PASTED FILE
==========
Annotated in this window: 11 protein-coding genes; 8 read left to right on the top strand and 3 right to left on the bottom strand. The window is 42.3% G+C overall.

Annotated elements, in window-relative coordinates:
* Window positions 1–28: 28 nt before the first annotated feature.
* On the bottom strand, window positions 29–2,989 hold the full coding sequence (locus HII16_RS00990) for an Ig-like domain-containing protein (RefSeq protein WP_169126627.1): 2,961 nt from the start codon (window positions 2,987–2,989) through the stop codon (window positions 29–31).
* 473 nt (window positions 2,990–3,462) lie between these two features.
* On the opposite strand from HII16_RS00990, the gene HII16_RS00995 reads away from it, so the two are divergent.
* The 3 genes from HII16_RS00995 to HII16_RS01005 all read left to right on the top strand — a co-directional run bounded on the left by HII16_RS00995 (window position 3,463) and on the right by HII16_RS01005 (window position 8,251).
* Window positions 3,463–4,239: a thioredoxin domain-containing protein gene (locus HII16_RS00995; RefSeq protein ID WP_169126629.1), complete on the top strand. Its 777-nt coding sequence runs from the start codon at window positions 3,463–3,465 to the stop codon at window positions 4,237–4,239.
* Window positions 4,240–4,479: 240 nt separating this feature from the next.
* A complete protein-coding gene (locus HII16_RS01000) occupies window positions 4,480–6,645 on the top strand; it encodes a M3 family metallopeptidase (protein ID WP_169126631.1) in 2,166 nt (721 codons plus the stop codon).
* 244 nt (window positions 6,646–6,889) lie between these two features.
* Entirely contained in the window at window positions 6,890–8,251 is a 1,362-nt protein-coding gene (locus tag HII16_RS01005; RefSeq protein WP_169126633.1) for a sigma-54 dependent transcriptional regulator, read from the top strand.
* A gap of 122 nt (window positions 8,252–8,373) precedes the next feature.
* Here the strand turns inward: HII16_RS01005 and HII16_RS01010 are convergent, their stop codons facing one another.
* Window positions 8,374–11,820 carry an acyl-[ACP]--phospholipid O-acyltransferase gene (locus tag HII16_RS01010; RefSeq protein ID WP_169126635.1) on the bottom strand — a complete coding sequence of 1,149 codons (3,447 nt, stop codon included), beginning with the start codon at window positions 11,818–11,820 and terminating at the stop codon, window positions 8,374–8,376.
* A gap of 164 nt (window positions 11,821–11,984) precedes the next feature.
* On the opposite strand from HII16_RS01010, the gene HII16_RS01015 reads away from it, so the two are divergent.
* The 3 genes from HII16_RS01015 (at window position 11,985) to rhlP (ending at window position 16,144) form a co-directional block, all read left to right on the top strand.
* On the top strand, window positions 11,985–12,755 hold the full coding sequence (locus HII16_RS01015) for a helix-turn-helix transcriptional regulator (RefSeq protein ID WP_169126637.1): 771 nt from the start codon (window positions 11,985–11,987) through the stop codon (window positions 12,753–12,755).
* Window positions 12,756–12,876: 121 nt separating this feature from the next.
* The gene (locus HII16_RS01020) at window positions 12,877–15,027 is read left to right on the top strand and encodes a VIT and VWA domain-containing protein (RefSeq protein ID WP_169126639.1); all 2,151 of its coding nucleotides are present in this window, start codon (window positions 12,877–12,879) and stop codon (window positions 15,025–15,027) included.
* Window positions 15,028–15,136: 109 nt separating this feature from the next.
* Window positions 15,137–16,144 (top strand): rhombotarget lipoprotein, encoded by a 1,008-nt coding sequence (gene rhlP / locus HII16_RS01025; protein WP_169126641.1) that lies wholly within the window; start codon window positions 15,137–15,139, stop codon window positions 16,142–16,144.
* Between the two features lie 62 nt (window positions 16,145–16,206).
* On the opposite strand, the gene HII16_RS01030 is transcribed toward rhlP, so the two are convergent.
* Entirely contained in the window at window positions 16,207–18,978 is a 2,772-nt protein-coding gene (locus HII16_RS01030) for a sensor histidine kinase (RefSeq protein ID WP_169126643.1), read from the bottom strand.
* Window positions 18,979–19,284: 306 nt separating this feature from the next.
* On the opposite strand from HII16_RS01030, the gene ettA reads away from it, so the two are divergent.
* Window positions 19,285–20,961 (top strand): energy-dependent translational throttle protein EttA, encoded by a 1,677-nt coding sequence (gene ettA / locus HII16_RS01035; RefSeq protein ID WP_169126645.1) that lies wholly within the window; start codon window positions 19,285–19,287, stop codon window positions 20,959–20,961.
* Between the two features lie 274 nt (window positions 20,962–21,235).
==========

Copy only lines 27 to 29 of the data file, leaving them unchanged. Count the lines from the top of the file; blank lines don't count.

* Window positions 18,979–19,284: 306 nt separating this feature from the next.
* On the opposite strand from HII16_RS01030, the gene ettA reads away from it, so the two are divergent.
* Window positions 19,285–20,961 (top strand): energy-dependent translational throttle protein EttA, encoded by a 1,677-nt coding sequence (gene ettA / locus HII16_RS01035; RefSeq protein ID WP_169126645.1) that lies wholly within the window; start codon window positions 19,285–19,287, stop codon window positions 20,959–20,961.